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Marnee Banks | 202.228.0371
Dan Malessa | 202.224.8544
Tester holds field hearing in the Bakken
Senator hears from folks on the ground about impacts of the oil boom
(SIDNEY, Mont.) – Senator Jon Tester today held a field hearing in Sidney, Montana to take an in-depth look at infrastructure and law enforcement needs in the rapidly growing Bakken region and examine the best ways to support local communities, businesses and families.
As Chairman of the Senate subcommittee that oversees the federal workforce, Tester held the hearing to identify the most pressing needs of Bakken-area communities, as well as some much-needed solutions.
“The Bakken Formation has emerged in recent years as one of the most critical sources of oil in the United States. And as a result, we’re seeing things in Eastern Montana and Western North Dakota that we’ve never seen before – both good and bad,” Tester said.
Tester questioned three panels of witnesses about what they are seeing on the ground and what he can do to help bring resources to the region.
Dawson County Sheriff Craig Anderson told Tester that his county jail is so crowded that inmates are sleeping on the floor and that his office is looking for funding to complete a construction project. U.S. Attorney Mike Cotter and Montana Attorney General Tim Fox both raised concerns about human and drug trafficking, as well as other crimes increasing in the region. Richland Economic Development Corporation Executive Director Leslie Messer highlighted how the oilfield is drawing qualified employees away from businesses in downtown Sidney, leaving local employers understaffed and unable to compete with the higher wages offered by oil companies.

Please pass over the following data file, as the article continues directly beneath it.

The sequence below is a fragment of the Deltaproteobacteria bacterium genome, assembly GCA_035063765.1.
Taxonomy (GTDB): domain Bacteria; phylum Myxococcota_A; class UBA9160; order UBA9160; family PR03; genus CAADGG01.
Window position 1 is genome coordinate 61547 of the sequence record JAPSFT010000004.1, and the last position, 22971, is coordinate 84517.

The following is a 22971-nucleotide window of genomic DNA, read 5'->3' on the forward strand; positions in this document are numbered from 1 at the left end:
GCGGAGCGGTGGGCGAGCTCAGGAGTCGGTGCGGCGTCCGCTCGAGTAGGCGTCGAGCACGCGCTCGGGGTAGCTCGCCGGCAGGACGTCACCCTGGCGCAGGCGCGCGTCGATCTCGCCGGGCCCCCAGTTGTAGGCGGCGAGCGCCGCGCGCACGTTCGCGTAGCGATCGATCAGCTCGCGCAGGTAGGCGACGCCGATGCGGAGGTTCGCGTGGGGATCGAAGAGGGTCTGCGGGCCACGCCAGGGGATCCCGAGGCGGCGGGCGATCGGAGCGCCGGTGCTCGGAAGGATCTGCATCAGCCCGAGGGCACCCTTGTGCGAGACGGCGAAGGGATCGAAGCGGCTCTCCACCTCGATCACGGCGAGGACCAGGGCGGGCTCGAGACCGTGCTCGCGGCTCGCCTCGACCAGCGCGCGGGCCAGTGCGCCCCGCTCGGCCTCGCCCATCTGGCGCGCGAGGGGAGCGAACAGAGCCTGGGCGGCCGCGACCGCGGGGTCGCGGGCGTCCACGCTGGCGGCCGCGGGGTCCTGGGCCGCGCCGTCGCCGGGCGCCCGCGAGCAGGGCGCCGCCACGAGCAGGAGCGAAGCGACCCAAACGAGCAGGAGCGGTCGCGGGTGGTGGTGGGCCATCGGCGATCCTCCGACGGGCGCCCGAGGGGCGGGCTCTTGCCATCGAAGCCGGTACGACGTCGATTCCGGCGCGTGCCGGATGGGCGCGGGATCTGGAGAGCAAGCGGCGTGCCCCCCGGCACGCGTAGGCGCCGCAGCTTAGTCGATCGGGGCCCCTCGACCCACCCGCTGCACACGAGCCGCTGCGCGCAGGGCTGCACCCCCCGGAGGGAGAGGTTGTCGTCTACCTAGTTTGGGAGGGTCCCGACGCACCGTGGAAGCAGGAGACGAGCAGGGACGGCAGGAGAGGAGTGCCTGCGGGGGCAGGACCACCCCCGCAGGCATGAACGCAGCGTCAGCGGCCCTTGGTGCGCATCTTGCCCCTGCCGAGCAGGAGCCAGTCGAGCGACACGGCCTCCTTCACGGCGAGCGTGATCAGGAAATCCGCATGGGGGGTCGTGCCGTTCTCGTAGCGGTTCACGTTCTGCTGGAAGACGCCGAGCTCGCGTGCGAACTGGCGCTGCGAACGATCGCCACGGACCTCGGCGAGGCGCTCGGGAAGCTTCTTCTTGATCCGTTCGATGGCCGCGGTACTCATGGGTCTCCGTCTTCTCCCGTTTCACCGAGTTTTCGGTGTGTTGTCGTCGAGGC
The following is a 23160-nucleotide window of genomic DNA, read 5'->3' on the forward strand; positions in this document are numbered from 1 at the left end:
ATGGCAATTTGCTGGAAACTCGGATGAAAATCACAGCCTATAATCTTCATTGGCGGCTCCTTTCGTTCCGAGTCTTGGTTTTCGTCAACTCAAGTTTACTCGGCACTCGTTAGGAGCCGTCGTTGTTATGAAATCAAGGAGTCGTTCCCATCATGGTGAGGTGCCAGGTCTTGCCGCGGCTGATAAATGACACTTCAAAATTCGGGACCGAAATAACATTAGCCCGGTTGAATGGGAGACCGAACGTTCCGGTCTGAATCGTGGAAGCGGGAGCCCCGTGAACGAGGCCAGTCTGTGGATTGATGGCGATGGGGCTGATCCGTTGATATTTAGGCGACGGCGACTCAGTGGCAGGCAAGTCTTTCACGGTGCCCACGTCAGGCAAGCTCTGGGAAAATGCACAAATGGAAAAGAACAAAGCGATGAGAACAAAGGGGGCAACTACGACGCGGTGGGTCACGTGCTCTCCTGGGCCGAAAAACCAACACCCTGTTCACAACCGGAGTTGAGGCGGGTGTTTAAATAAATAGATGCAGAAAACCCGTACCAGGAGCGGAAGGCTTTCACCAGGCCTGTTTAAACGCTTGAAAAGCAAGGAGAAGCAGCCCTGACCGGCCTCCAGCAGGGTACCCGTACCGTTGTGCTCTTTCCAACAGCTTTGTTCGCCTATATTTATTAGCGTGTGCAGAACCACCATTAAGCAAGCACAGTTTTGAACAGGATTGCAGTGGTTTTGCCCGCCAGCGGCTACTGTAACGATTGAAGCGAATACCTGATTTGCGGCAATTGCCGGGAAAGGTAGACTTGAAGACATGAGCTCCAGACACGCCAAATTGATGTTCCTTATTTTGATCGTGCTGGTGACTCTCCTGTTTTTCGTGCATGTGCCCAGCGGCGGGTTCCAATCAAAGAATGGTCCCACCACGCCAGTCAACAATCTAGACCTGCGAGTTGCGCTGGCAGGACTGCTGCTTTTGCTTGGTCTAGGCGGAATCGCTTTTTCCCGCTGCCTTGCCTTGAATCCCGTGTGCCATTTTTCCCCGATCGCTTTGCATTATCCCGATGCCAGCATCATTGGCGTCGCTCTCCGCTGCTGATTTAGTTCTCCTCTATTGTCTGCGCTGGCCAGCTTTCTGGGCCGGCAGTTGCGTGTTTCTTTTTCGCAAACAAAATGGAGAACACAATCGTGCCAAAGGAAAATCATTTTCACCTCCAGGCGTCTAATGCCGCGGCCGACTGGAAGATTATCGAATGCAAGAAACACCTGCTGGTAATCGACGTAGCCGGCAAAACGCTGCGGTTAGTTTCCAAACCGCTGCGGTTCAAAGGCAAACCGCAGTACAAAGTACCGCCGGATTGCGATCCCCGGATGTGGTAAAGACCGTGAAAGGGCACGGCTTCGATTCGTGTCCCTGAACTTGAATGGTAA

Montana Lieutenant Governor Angela McLean talked about how the state of Montana is helping to address the needs in the Bakken.
“The Bakken is the story of a rapid and dramatic flood of workers, families and wealth into the area that has provided an economic boon for local businesses and communities,” Tester said. “But it’s also the story of local communities left scrambling for scarce resources to meet the urgent infrastructure and housing needs of a largely transient workforce.”
Senator Tester will take what he learned from this hearing and look for ways to bring more resources and solutions to the region.
Tester recently held a listening session in Poplar, Montana on human trafficking and announced a series of grants that will help eastern Montana combat domestic and sexual violence. In July 2013, Tester toured the region with Senator Heidi Heitkamp (D–N.D.) and then-National Drug Control Policy Director Gil Kerlikowske.
The hearing record will be open for 15 days. To submit testimony or comments for the record, individuals can email Kelsey Stroud with the Senator’s subcommittee.